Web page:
FROM THE UNITED STATES DISTRICT COURT FOR THE DISTRICT OF
PUERTO RICO HON. CARMEN CONSUELO CEREZO, U.S. DISTRICT JUDGE.
Raymond L. Sanchez Maceira on brief for appellant.
Emilia Rodríguez-Vélez, United States Attorney,
Mariana E. Bauzá-Almonte, Assistant United States
Attorney, Chief, Appellate Division, and Mainon A. Schwartz,
Assistant United States Attorney, U.S. Attorney's Office,
on brief for appellee.
Lynch, Thompson, and Barron, Circuit Judges.
THOMPSON, Circuit Judge.
we turn to the final chapter of Jorge Berrios-Miranda's
("Berrios") sentencing challenge, in which he
contends that the district court violated his procedural due
process rights when it denied his request to challenge the
reliability of his victim's testimony by cross-examining
the victim at Berrios's resentencing hearing. Spying no
error in the district court's handling of the matter, we
provide the following pertinent details to flesh out the
backdrop for this appeal.
was one of several men who kidnapped and held hostage Luis F.
Bello-Javier ("the victim") in August 2008. Over
the course of the several days they held the victim against
his will, the kidnappers regularly beat him and deprived him
of food. After the FBI got involved, though, the kidnappers
released the victim and were apprehended. Pursuant to a plea
agreement, Berrios pleaded guilty to kidnapping for ransom in
violation of 18 U.S.C. §§ 1201(a)(1) and (2).
Berrios's codefendants proceeded to a trial, during which
Berrios's conduct during the kidnapping was described not
only by the victim, but also by Berrios himself. The victim
detailed how Berrios inflicted serious physical and
psychological injuries on him during the abduction and
"mistreated [him] the most." For his part, Berrios
testified that he beat and threatened to kill the victim, and
also placed his gun against the victim's head to
intimidate him. Berrios also laid out how "constantly
with the crowbar of the car [he] continued to torture"
the victim, explaining that, "[t]he majority of the
time, the one who was with [the victim] was me, Jorge
brings us to Berrios's sentencing proceedings (which
postdate the codefendant's trial), in advance of which
Berrios filed a motion requesting a copy of the
as-yet-unseen-by-Berrios transcripts of testimony from his
codefendant's trial. The district-court judge denied the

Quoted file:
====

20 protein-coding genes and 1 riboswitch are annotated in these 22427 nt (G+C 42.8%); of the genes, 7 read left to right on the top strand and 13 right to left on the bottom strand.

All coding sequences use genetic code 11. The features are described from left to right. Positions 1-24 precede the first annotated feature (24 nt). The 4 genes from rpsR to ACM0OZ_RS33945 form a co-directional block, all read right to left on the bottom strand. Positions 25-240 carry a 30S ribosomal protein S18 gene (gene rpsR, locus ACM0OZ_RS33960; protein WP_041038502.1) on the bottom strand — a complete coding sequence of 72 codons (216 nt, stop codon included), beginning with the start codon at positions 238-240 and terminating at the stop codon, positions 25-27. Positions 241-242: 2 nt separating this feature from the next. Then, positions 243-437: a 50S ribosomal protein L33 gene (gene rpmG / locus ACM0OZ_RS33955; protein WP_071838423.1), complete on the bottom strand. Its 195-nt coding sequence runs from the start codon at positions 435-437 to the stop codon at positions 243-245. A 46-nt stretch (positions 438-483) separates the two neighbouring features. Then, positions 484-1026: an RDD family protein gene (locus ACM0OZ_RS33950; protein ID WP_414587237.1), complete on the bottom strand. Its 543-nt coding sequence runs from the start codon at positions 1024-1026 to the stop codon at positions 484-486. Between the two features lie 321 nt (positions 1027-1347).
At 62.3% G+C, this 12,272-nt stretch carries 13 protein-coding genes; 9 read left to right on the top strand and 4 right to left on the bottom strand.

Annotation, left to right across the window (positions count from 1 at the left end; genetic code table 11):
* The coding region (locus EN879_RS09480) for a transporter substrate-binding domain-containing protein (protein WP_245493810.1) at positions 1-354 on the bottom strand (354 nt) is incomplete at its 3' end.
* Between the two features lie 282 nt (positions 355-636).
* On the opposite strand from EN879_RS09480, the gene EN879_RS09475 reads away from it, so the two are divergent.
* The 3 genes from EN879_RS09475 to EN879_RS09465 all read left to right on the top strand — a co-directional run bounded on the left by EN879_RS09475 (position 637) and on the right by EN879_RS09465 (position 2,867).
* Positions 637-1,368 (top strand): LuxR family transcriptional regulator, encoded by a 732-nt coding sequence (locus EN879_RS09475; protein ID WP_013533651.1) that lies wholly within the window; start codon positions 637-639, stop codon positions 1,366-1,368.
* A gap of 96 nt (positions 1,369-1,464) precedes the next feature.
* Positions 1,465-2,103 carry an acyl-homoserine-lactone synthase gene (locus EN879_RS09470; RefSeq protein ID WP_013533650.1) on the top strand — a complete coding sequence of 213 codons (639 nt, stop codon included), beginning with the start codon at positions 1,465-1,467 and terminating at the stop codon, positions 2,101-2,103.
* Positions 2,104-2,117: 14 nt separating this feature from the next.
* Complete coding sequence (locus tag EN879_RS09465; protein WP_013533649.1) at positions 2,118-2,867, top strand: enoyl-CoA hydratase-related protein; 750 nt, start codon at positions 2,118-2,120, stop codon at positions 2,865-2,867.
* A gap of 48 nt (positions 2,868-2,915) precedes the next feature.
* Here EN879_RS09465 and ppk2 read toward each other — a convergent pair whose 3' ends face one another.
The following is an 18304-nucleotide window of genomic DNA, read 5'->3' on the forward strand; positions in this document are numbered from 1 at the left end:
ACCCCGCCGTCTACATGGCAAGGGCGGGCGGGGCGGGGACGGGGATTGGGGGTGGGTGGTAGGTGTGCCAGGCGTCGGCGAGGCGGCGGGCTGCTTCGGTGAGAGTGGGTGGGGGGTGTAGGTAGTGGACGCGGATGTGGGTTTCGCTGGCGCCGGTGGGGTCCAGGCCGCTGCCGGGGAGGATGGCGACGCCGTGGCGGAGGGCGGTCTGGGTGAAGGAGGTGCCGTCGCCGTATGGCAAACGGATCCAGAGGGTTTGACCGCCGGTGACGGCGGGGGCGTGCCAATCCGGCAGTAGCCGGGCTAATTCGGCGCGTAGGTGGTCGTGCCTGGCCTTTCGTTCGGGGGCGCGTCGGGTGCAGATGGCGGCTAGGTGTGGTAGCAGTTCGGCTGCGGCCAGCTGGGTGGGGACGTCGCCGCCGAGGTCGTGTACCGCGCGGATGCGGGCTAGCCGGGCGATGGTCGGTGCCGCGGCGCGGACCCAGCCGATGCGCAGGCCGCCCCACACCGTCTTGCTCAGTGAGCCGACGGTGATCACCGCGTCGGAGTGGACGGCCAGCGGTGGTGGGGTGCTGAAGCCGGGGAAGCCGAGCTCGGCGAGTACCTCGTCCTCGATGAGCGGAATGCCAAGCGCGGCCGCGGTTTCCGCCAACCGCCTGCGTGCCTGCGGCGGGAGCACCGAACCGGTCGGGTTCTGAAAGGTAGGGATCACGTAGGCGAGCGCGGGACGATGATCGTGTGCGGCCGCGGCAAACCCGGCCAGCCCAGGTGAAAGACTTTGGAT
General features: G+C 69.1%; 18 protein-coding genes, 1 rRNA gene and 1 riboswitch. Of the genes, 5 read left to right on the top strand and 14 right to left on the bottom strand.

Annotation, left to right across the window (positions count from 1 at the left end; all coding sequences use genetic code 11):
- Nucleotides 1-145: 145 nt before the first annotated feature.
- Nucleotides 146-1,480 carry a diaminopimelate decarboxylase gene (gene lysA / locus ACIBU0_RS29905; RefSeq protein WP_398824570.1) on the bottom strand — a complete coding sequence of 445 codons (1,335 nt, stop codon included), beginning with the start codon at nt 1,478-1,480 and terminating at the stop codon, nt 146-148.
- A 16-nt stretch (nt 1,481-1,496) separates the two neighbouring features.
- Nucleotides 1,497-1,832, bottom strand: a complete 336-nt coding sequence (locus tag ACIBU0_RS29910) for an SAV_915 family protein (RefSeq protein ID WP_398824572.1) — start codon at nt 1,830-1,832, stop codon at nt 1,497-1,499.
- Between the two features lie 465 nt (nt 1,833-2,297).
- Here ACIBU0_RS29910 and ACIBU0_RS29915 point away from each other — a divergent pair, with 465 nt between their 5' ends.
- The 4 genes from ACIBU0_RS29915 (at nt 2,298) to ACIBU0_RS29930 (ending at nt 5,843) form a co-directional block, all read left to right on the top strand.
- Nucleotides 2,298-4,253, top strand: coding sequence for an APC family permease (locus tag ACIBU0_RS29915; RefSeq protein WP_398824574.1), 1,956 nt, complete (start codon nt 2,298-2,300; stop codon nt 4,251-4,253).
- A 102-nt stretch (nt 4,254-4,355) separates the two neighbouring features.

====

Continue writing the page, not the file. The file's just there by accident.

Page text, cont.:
motion, but relied upon the victim's and Berrios's
trial testimony in rejecting the parties' recommended
sentence, instead imposing a harsher sentence due to the fact
that Berrios, according to the victim, had "mistreated
[him] the most."
led to Berrios's first sentencing challenge before this
court, and we agreed with his position: "the record that
was available to [Berrios] did not otherwise contain the
information used by the district court in imposing the
sentence," and the fact that the victim testified that
Berrios mistreated him more than anyone else was "both
new and significant under our case law," so we held that
the reliance below on the victim's testimony could not
"be deemed harmless." See United States
v. Berrios-Miranda, No. 13-1808 (1st Cir.
June 19, 2015) (judgment).
district court for the resentencing hearing, things
didn't play out to Berrios's liking. After the
district-court judge granted Berrios access to the
transcripts "relevant to the mistreatment of the victim
by [Berrios]" (the testimony given by the victim and by
Berrios), Berrios moved to compel the government to produce
the victim "to be cross examined by [him] during
[re]sentencing, to contest [the victim]'s statement that
Berrios was: 'the one who mistreated [the victim] the
most.'" To hear Berrios tell it, the victim's
statement, which was not previously subject to
cross-examination at trial at all by Berrios, was
"questionable." The district-court judge ordered
Berrios to "explain how further questioning of the
victim" would "challenge as inaccurate and
unreliable" the testimony that Berrios's own
statements had "essentially corroborated." Berrios
wanted to challenge the reliability of the victim's
statement that he was the worst of the tormenters: the victim
had been blindfolded during much of the abduction and
therefore could not always reliably identify his aggressors,
plus certain details provided at trial had not come up during
the victim's 2009 PSR interview. He also hoped to elicit
testimony that Berrios saved the victim's life. The judge
denied the motion because cross-examination "would be a
bald attempt to mount an attack to [the victim's]
credibility" that "would only serve to further
victimize him," and, in any event, Berrios was not
entitled to cross-examine the victim -- he had all the
relevant information he needed and "had a fair
opportunity to comment on it or otherwise challenge"
the district-court judge sentenced Berrios to a
within-guidelines term of 136 months -- eight months less
than the previous sentence. In so doing, the judge stated she
had "carefully evaluated" Berrios's
"conduct while the kidnapping victim was in his custody,
as it was described at trial, not only by him but by the
victim himself." As part of that, the judge found that
Berrios was the one who "principally" held the
victim and, based on the record, Berrios was responsible for
"mistreat[ing] [the victim] the most." The judge
also took into account Berrios's corroborative testimony:
"I told him that if he screamed, that I was going ...